MARISA FUENTES: Right, well, the super committee that was headed by Professor White actually was tasked with coming up with recommendations. So we have the historical report, but we also were tasked with thinking about ways to disseminate the knowledge, but also to really contend with this history and make material recommendations. So, the committee came up with a list of suggestions, some of which actually came from the undergraduate population and various constituencies on campus. These include issues such as requiring a diversity course in the undergraduate curriculum, so meaning that the undergrads would be required to take a course that covers some aspect of diversity, whether it’s through a sociology department or history department or women’s and gender studies, but that it covers the experiences of underrepresented people. Many universities have this requirement; Rutgers does not yet. And it seems an important—an important implementation for the undergrads.

Other things that came up in the recommendation report were retention scholarships for at-risk students, students that typically have a low graduation rate—these are typically underrepresented students—keeping students of color in an undergraduate program and making sure that they have the resources to graduate. Some of the other recommendations also include making this history known in the kind of infrastructure of the university, so historical markers on some of these buildings. There was some—and we’re still open to having conversations about name changing. The difficulty about changing the names of some of these buildings is that once you do that, the history and the controversy is gone. And the idea that, you know, when one comes across one of these buildings named for a slave owner or the owner of Sojourner Truth’s family and that name is changed, then you can’t actually have a conversation, possibly, about that history. So, instead of, perhaps, changing names of buildings, putting really detailed historical markers on the buildings so that, you know, you’re confronted with the reality of who this person was and who the other people might be that were enslaved by them or involved in this particular story.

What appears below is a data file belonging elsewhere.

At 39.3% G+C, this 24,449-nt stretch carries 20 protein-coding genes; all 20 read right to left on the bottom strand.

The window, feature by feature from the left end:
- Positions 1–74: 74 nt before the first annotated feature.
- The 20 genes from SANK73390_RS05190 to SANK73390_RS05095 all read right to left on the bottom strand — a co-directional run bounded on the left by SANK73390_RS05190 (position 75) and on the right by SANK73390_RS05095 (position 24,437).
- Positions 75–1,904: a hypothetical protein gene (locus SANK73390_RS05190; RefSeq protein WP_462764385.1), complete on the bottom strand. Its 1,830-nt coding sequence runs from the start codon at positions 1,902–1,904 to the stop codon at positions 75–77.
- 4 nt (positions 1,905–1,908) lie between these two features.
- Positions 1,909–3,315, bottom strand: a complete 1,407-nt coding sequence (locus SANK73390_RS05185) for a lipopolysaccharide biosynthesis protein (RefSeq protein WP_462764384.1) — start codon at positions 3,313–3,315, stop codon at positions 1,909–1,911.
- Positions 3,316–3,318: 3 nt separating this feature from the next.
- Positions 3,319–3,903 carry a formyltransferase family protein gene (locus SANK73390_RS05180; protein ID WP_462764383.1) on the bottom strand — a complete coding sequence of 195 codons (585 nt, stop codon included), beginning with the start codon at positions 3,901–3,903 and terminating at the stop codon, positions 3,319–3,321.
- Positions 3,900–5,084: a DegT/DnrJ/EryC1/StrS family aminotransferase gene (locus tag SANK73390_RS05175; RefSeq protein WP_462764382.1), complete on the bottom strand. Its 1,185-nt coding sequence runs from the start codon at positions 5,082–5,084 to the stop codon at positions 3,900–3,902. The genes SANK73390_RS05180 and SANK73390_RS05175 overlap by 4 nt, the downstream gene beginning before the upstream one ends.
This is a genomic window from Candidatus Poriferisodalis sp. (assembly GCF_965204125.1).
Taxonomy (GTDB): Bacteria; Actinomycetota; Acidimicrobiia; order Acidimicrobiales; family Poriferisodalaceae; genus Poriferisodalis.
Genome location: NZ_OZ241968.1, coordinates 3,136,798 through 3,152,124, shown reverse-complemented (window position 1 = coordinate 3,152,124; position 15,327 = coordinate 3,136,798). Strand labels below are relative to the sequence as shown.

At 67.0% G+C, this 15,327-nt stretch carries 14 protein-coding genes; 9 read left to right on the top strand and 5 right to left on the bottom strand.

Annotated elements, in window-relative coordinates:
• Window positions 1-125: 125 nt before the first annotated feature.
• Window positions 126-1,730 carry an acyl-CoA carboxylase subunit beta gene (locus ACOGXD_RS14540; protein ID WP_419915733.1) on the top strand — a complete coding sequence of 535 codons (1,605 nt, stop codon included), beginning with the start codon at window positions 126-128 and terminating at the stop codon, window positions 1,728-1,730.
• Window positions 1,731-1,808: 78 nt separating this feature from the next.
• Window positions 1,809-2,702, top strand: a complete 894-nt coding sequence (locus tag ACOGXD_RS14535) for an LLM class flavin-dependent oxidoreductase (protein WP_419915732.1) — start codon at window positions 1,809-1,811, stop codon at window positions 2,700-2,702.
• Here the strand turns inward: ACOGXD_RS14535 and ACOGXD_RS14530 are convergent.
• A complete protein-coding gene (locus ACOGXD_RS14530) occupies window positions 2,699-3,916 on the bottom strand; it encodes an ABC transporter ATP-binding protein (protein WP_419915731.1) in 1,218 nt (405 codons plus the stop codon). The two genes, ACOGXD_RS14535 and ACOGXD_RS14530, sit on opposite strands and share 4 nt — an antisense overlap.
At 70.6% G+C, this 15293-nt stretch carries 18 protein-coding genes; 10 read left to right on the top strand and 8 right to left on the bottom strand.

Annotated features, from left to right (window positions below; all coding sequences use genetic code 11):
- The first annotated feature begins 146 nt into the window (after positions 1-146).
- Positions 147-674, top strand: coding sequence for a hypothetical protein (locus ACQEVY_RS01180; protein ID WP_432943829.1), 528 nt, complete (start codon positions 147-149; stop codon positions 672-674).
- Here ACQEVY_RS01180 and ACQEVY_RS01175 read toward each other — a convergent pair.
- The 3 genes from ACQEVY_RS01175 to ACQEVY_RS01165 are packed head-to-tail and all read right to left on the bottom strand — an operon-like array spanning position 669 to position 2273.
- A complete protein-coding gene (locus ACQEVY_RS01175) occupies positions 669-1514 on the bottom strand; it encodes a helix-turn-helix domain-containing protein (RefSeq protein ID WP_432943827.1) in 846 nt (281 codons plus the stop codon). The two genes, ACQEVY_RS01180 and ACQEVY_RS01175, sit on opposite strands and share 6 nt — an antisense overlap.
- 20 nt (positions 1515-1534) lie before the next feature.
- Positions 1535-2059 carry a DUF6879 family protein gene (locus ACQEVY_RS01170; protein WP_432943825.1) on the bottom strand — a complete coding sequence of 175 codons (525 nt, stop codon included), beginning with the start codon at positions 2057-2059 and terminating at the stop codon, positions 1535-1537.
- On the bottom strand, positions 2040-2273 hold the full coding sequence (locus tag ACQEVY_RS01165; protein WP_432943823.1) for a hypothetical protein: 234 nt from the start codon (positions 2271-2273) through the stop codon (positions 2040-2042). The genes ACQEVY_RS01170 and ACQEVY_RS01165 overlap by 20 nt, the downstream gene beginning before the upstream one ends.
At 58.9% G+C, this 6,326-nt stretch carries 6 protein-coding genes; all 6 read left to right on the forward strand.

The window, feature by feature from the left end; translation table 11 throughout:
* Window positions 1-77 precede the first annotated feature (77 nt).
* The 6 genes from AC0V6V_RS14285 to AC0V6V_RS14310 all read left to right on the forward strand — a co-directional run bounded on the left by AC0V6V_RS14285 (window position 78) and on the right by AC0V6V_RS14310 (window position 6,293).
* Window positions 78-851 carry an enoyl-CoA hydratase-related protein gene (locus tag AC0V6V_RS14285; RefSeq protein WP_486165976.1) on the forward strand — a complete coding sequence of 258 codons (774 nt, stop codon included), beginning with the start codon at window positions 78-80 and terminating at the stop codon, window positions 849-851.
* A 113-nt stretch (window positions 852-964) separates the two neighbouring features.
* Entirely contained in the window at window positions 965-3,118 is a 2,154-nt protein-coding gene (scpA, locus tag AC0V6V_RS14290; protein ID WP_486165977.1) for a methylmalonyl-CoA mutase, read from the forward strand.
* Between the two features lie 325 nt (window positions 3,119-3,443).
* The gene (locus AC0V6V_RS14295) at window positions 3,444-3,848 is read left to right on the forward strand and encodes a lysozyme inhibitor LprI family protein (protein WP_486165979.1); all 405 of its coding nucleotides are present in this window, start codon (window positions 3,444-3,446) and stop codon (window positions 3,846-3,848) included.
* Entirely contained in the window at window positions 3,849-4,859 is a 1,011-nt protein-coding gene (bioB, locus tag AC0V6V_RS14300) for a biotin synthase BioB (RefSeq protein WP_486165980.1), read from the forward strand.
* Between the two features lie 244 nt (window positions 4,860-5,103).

JUAN GONZÁLEZ: Well, Professor Fuentes—

MARISA FUENTES: And—yes?

JUAN GONZÁLEZ: We just have like about a minute left. I just wanted to ask you about something else.

MARISA FUENTES: Sure, sure.

JUAN GONZÁLEZ: The day after the recent election, you tweeted, quote, "I feel like I’m in complete mourning today," unquote. Can you talk about the response of the election on your campus? And I understand there have been some student protests there of late?

MARISA FUENTES: Right.

JUAN GONZÁLEZ: Can you talk about the reaction on campus to the election?

MARISA FUENTES: Yes, you know, there was a large student walkout last week, Wednesday, and the students from all over campus—Rutgers, as you know, is kind of a spread-out—where there’s different campuses in a large area. The students gathered and, at first, had a rally and then marched downtown and largely shut down the city of New Brunswick and the traffic. So, they’re definitely a large group of students who are very, very concerned about the future, about what a Trump presidency means to them, to their families, to their safety. So we’ve actually had some graffiti on campus that is targeting undocumented populations and populations of color, that say, you know, "We’re going to deport you," and really hate—hateful, hateful graffiti. So, the students are actually—and rightly so—fearful of their safety and certainly with—they’ve gotten, as we’ve all gotten, reports of the violence against people of color and the Muslim population. So, I think that there’s definitely tension. And I think that the students and faculty are calling for the university to sort of take a stand on this issue, whether it means having a sanctuary campus where undocumented students can feel safe and protected by the institution, or really making a statement against hate speech and violence.

JUAN GONZÁLEZ: Well, Professor Fuentes, I’m going to have to leave it there.

MARISA FUENTES: Sure.

JUAN GONZÁLEZ: Marisa Fuentes, associate professor of women’s and gender studies and history at Rutgers, she’s the director of research for the team that produced Scarlet and Black, Volume 1: Slavery and Dispossession in Rutgers History. Her first book is Dispossessed Lives: Enslaved Women, Violence, and the Archive. Thank you very much for being with us. When we return, we’re going to look at this whole issue of sanctuary cities and sanctuary campuses.